Ideas for Fondue Dipping Ingredients
Sugardaddy’s Dark Chocolate Fondue (recipe follows)
Sugardaddy’s White Chocolate Fondue (recipe follows)
Dried Apricots and Papaya Strips
Fresh, Sliced Apples*, Diced Pineapple, Citrus Wedges and Seedless Grapes
Strawberries with Stems
* Rub the sliced apples and bananas with lemon, lime or pineapple juice to prevent them from browning.
- 1 lb bittersweet chocolate, chopped finely
- 1/2 cup (1 stick) unsalted butter
- 1/2 cup corn syrup
- 2 cups heavy cream
- Pinch of salt
- Place chocolate in a heatproof bowl; set aside.
- In a saucepan, combine the butter, corn syrup and cream. Bring to a boil. Pour over chocolate. Let sit for 3 to 4 minutes. Stir until smooth. Add salt. Serve warm.
- Dark Chocolate Fondue
- 1 cup heavy whipping cream, divided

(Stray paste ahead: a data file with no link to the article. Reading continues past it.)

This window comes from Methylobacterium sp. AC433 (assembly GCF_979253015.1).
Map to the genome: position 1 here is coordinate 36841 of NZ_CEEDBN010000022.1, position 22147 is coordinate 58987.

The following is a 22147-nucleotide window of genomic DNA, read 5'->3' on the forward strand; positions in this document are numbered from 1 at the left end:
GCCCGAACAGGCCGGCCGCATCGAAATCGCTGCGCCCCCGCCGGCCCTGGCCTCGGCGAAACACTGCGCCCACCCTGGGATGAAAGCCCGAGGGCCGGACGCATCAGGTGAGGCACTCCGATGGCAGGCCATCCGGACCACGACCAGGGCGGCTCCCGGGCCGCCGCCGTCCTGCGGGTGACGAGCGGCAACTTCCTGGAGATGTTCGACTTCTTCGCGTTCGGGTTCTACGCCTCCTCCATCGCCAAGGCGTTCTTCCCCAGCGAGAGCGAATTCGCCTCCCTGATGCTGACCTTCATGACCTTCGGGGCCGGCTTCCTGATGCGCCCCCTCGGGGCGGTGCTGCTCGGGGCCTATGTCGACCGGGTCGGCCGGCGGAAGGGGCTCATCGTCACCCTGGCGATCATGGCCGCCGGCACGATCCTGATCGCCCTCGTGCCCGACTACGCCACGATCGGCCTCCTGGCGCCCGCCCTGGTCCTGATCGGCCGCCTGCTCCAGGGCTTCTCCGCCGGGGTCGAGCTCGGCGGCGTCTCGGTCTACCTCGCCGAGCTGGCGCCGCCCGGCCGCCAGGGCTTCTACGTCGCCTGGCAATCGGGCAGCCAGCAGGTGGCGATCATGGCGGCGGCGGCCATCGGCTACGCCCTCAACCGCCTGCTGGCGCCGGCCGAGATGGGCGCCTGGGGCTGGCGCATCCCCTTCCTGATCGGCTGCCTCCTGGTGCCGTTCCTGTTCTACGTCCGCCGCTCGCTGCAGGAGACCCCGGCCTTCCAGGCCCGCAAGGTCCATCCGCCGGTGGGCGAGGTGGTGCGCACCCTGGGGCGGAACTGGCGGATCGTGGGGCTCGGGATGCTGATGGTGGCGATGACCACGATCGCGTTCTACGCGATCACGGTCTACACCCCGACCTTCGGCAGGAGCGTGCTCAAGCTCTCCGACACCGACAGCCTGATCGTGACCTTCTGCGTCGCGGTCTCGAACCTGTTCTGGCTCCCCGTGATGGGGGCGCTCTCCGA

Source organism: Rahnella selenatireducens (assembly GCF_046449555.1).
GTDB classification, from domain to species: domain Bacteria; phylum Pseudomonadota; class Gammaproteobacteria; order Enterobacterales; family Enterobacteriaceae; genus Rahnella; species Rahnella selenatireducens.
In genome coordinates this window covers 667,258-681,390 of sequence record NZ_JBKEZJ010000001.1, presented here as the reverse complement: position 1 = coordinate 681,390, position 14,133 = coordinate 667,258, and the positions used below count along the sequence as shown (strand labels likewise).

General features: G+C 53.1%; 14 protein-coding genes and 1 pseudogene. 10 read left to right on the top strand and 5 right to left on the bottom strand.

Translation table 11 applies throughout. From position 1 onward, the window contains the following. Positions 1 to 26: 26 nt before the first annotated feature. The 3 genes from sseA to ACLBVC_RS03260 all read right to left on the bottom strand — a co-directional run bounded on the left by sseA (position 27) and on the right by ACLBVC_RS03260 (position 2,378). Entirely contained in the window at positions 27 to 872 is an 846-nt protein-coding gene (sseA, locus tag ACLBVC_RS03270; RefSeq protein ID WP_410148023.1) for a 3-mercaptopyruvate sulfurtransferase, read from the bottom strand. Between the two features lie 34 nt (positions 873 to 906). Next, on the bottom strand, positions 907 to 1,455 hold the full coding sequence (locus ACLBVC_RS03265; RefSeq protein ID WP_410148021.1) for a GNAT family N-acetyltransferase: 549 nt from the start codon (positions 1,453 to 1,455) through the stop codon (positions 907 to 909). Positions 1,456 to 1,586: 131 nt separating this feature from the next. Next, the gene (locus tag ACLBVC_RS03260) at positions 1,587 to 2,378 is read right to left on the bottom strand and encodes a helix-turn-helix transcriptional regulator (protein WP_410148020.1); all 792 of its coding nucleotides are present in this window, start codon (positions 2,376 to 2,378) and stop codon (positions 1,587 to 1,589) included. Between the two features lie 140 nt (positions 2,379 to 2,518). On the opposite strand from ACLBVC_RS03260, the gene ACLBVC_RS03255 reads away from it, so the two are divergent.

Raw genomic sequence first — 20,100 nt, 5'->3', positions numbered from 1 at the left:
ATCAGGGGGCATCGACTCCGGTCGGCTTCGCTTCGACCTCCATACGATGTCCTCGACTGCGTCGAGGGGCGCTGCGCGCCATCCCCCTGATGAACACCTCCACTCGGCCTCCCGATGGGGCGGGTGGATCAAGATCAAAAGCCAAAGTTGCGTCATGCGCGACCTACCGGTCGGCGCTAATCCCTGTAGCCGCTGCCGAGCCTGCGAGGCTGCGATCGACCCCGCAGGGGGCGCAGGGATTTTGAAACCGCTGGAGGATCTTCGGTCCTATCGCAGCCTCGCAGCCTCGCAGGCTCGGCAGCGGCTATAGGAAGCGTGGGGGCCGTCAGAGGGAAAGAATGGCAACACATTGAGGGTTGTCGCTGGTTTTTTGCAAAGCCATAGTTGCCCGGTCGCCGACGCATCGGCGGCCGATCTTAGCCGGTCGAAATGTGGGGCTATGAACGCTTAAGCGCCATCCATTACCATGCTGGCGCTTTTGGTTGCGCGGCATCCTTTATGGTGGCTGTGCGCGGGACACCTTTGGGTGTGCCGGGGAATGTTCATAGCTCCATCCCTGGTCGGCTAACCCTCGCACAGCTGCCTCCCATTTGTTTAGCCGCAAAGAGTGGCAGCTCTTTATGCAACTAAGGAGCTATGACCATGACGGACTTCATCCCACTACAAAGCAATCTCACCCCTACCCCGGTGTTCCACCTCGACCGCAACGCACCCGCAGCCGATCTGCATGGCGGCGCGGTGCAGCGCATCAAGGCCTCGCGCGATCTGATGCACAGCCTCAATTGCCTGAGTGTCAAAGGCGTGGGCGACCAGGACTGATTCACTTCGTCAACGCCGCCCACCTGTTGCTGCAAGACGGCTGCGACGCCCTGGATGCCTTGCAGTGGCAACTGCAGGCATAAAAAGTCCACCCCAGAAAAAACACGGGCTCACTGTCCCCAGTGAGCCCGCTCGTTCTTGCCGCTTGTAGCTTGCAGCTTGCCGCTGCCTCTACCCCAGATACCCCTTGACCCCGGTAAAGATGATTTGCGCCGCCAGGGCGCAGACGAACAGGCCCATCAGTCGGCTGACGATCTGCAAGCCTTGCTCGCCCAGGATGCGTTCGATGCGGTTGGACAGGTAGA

- 1 lb dark bittersweet chocolate, chopped
- 2 tbsp Amaretto or Kahula liqueur (optional)
- 1/4 cup finely chopped nuts such as walnuts or almonds (optional)
- White Chocolate Fondue
- 1 cup heavy whipping cream, divided
- 1 lb white chocolate bars or chips, chopped
- 2 tbsp Frangelico or Grand Marnier liqueur (optional)
- 1/4 cup finely chopped hazelnuts or almonds (optional)
- Heat 3/4 cup of the cream in a heavy non-reactive saucepan or in a double boiler over moderate heat until the cream comes to a simmer. There will be little bubbles around the edge of the pan. Remove from the heat and add the chocolate or white chocolate. Let it stand 3 minutes to soften, then whisk until smooth.
- Stir in the liqueur and/or nuts and transfer to a fondue pot or set the mixing bowl on a rack above a lit votive or tea candle. If fondue becomes too thick, stir in reserved 1/4 cup cream, 1 tbsp at a time until it reaches the desired consistency.